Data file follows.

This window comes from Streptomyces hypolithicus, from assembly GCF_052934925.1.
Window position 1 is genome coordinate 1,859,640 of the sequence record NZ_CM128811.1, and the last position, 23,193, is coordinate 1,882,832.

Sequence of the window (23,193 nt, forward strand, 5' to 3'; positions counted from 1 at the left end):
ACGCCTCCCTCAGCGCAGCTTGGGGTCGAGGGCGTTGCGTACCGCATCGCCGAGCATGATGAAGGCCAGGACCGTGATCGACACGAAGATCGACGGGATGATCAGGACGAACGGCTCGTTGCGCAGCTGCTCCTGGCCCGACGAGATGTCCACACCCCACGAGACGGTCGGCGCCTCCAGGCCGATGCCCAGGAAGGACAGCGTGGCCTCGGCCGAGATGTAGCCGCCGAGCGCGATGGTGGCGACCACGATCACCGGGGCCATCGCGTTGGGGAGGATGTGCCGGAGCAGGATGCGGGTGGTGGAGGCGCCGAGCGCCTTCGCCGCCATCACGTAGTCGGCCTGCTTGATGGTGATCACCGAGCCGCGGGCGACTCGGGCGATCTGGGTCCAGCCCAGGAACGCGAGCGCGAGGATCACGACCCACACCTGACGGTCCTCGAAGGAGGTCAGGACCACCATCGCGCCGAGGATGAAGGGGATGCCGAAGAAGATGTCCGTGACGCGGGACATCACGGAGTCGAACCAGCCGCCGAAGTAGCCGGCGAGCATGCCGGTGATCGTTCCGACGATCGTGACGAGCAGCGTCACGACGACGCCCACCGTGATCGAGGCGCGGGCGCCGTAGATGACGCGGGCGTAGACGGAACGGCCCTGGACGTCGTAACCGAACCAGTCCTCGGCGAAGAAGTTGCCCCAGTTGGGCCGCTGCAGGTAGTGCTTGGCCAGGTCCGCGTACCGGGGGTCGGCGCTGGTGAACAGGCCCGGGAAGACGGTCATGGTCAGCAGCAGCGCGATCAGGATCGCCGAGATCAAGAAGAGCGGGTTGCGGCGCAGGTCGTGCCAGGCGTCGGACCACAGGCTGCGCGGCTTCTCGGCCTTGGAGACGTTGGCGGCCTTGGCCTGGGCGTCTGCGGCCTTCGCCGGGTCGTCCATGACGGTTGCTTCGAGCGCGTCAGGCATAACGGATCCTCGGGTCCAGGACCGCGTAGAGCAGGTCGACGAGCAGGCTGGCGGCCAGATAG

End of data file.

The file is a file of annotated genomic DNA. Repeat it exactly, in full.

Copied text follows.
This window comes from Streptomyces hypolithicus, from assembly GCF_052934925.1.
Window position 1 is genome coordinate 1,859,640 of the sequence record NZ_CM128811.1, and the last position, 23,193, is coordinate 1,882,832.

Sequence of the window (23,193 nt, forward strand, 5' to 3'; positions counted from 1 at the left end):
ACGCCTCCCTCAGCGCAGCTTGGGGTCGAGGGCGTTGCGTACCGCATCGCCGAGCATGATGAAGGCCAGGACCGTGATCGACACGAAGATCGACGGGATGATCAGGACGAACGGCTCGTTGCGCAGCTGCTCCTGGCCCGACGAGATGTCCACACCCCACGAGACGGTCGGCGCCTCCAGGCCGATGCCCAGGAAGGACAGCGTGGCCTCGGCCGAGATGTAGCCGCCGAGCGCGATGGTGGCGACCACGATCACCGGGGCCATCGCGTTGGGGAGGATGTGCCGGAGCAGGATGCGGGTGGTGGAGGCGCCGAGCGCCTTCGCCGCCATCACGTAGTCGGCCTGCTTGATGGTGATCACCGAGCCGCGGGCGACTCGGGCGATCTGGGTCCAGCCCAGGAACGCGAGCGCGAGGATCACGACCCACACCTGACGGTCCTCGAAGGAGGTCAGGACCACCATCGCGCCGAGGATGAAGGGGATGCCGAAGAAGATGTCCGTGACGCGGGACATCACGGAGTCGAACCAGCCGCCGAAGTAGCCGGCGAGCATGCCGGTGATCGTTCCGACGATCGTGACGAGCAGCGTCACGACGACGCCCACCGTGATCGAGGCGCGGGCGCCGTAGATGACGCGGGCGTAGACGGAACGGCCCTGGACGTCGTAACCGAACCAGTCCTCGGCGAAGAAGTTGCCCCAGTTGGGCCGCTGCAGGTAGTGCTTGGCCAGGTCCGCGTACCGGGGGTCGGCGCTGGTGAACAGGCCCGGGAAGACGGTCATGGTCAGCAGCAGCGCGATCAGGATCGCCGAGATCAAGAAGAGCGGGTTGCGGCGCAGGTCGTGCCAGGCGTCGGACCACAGGCTGCGCGGCTTCTCGGCCTTGGAGACGTTGGCGGCCTTGGCCTGGGCGTCTGCGGCCTTCGCCGGGTCGTCCATGACGGTTGCTTCGAGCGCGTCAGGCATAACGGATCCTCGGGTCCAGGACCGCGTAGAGCAGGTCGACGAGCAGGCTGGCGGCCAGATAG